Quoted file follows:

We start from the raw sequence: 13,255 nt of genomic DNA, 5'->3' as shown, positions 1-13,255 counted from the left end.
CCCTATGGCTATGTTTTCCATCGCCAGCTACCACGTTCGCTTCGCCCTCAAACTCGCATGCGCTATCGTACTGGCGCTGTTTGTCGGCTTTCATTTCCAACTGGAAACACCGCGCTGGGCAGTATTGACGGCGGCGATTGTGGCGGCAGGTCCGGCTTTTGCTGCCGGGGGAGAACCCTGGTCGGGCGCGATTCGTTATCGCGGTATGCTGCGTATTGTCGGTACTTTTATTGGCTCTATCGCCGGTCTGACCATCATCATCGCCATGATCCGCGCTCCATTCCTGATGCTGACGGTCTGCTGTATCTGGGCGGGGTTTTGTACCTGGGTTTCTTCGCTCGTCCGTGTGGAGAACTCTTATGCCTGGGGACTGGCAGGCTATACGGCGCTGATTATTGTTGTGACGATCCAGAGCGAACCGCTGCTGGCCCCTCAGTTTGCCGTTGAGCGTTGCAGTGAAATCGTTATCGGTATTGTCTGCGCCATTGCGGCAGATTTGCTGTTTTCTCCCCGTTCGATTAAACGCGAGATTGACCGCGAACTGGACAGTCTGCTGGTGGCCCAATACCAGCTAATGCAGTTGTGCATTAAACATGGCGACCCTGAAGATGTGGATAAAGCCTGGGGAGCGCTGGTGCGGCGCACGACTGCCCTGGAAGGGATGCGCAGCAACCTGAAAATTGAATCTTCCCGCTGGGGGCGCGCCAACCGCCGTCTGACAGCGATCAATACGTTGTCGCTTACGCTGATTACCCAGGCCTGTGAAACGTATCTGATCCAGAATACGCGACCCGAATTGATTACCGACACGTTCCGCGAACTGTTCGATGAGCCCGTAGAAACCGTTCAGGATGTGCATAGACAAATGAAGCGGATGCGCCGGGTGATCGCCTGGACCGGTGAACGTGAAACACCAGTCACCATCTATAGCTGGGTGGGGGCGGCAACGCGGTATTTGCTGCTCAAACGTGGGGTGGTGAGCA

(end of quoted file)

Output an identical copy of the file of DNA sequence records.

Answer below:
We start from the raw sequence: 13,255 nt of genomic DNA, 5'->3' as shown, positions 1-13,255 counted from the left end.
CCCTATGGCTATGTTTTCCATCGCCAGCTACCACGTTCGCTTCGCCCTCAAACTCGCATGCGCTATCGTACTGGCGCTGTTTGTCGGCTTTCATTTCCAACTGGAAACACCGCGCTGGGCAGTATTGACGGCGGCGATTGTGGCGGCAGGTCCGGCTTTTGCTGCCGGGGGAGAACCCTGGTCGGGCGCGATTCGTTATCGCGGTATGCTGCGTATTGTCGGTACTTTTATTGGCTCTATCGCCGGTCTGACCATCATCATCGCCATGATCCGCGCTCCATTCCTGATGCTGACGGTCTGCTGTATCTGGGCGGGGTTTTGTACCTGGGTTTCTTCGCTCGTCCGTGTGGAGAACTCTTATGCCTGGGGACTGGCAGGCTATACGGCGCTGATTATTGTTGTGACGATCCAGAGCGAACCGCTGCTGGCCCCTCAGTTTGCCGTTGAGCGTTGCAGTGAAATCGTTATCGGTATTGTCTGCGCCATTGCGGCAGATTTGCTGTTTTCTCCCCGTTCGATTAAACGCGAGATTGACCGCGAACTGGACAGTCTGCTGGTGGCCCAATACCAGCTAATGCAGTTGTGCATTAAACATGGCGACCCTGAAGATGTGGATAAAGCCTGGGGAGCGCTGGTGCGGCGCACGACTGCCCTGGAAGGGATGCGCAGCAACCTGAAAATTGAATCTTCCCGCTGGGGGCGCGCCAACCGCCGTCTGACAGCGATCAATACGTTGTCGCTTACGCTGATTACCCAGGCCTGTGAAACGTATCTGATCCAGAATACGCGACCCGAATTGATTACCGACACGTTCCGCGAACTGTTCGATGAGCCCGTAGAAACCGTTCAGGATGTGCATAGACAAATGAAGCGGATGCGCCGGGTGATCGCCTGGACCGGTGAACGTGAAACACCAGTCACCATCTATAGCTGGGTGGGGGCGGCAACGCGGTATTTGCTGCTCAAACGTGGGGTGGTGAGCA